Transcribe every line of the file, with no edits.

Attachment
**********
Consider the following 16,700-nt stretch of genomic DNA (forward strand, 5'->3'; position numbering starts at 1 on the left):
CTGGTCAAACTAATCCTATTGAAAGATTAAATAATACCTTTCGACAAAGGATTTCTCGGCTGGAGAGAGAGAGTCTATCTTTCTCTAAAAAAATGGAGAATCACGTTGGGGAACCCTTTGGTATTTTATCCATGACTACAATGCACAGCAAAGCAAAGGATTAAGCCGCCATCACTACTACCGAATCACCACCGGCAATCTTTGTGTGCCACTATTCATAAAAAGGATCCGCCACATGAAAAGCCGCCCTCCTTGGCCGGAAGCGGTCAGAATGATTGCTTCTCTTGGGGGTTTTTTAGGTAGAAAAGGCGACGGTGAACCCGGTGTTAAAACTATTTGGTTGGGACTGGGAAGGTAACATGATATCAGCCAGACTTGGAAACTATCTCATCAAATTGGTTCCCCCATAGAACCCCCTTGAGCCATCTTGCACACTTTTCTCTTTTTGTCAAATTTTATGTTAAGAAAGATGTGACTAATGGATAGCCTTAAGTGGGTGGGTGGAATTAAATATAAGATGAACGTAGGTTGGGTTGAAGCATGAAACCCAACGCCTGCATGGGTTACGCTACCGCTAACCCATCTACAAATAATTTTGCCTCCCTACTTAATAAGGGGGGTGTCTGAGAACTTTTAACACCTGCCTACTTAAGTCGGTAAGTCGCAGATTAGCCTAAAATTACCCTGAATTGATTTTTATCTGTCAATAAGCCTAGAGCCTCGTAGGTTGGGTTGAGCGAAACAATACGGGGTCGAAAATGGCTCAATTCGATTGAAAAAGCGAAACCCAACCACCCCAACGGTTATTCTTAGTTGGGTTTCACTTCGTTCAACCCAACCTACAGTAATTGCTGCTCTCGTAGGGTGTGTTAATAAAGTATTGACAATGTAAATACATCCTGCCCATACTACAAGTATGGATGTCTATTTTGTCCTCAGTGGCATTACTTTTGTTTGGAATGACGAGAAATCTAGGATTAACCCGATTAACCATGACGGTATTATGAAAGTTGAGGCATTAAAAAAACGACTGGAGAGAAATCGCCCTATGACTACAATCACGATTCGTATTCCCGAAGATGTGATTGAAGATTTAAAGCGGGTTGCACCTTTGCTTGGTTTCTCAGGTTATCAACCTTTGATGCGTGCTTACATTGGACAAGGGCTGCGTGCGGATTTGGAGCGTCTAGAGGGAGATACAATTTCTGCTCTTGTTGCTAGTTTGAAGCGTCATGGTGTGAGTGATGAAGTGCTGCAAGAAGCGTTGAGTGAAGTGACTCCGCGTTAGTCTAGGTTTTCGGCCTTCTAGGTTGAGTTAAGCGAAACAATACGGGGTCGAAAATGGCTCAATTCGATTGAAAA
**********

Consider the following 16,700-nt stretch of genomic DNA (forward strand, 5'->3'; position numbering starts at 1 on the left):
CTGGTCAAACTAATCCTATTGAAAGATTAAATAATACCTTTCGACAAAGGATTTCTCGGCTGGAGAGAGAGAGTCTATCTTTCTCTAAAAAAATGGAGAATCACGTTGGGGAACCCTTTGGTATTTTATCCATGACTACAATGCACAGCAAAGCAAAGGATTAAGCCGCCATCACTACTACCGAATCACCACCGGCAATCTTTGTGTGCCACTATTCATAAAAAGGATCCGCCACATGAAAAGCCGCCCTCCTTGGCCGGAAGCGGTCAGAATGATTGCTTCTCTTGGGGGTTTTTTAGGTAGAAAAGGCGACGGTGAACCCGGTGTTAAAACTATTTGGTTGGGACTGGGAAGGTAACATGATATCAGCCAGACTTGGAAACTATCTCATCAAATTGGTTCCCCCATAGAACCCCCTTGAGCCATCTTGCACACTTTTCTCTTTTTGTCAAATTTTATGTTAAGAAAGATGTGACTAATGGATAGCCTTAAGTGGGTGGGTGGAATTAAATATAAGATGAACGTAGGTTGGGTTGAAGCATGAAACCCAACGCCTGCATGGGTTACGCTACCGCTAACCCATCTACAAATAATTTTGCCTCCCTACTTAATAAGGGGGGTGTCTGAGAACTTTTAACACCTGCCTACTTAAGTCGGTAAGTCGCAGATTAGCCTAAAATTACCCTGAATTGATTTTTATCTGTCAATAAGCCTAGAGCCTCGTAGGTTGGGTTGAGCGAAACAATACGGGGTCGAAAATGGCTCAATTCGATTGAAAAAGCGAAACCCAACCACCCCAACGGTTATTCTTAGTTGGGTTTCACTTCGTTCAACCCAACCTACAGTAATTGCTGCTCTCGTAGGGTGTGTTAATAAAGTATTGACAATGTAAATACATCCTGCCCATACTACAAGTATGGATGTCTATTTTGTCCTCAGTGGCATTACTTTTGTTTGGAATGACGAGAAATCTAGGATTAACCCGATTAACCATGACGGTATTATGAAAGTTGAGGCATTAAAAAAACGACTGGAGAGAAATCGCCCTATGACTACAATCACGATTCGTATTCCCGAAGATGTGATTGAAGATTTAAAGCGGGTTGCACCTTTGCTTGGTTTCTCAGGTTATCAACCTTTGATGCGTGCTTACATTGGACAAGGGCTGCGTGCGGATTTGGAGCGTCTAGAGGGAGATACAATTTCTGCTCTTGTTGCTAGTTTGAAGCGTCATGGTGTGAGTGATGAAGTGCTGCAAGAAGCGTTGAGTGAAGTGACTCCGCGTTAGTCTAGGTTTTCGGCCTTCTAGGTTGAGTTAAGCGAAACAATACGGGGTCGAAAATGGCTCAATTCGATTGAAAA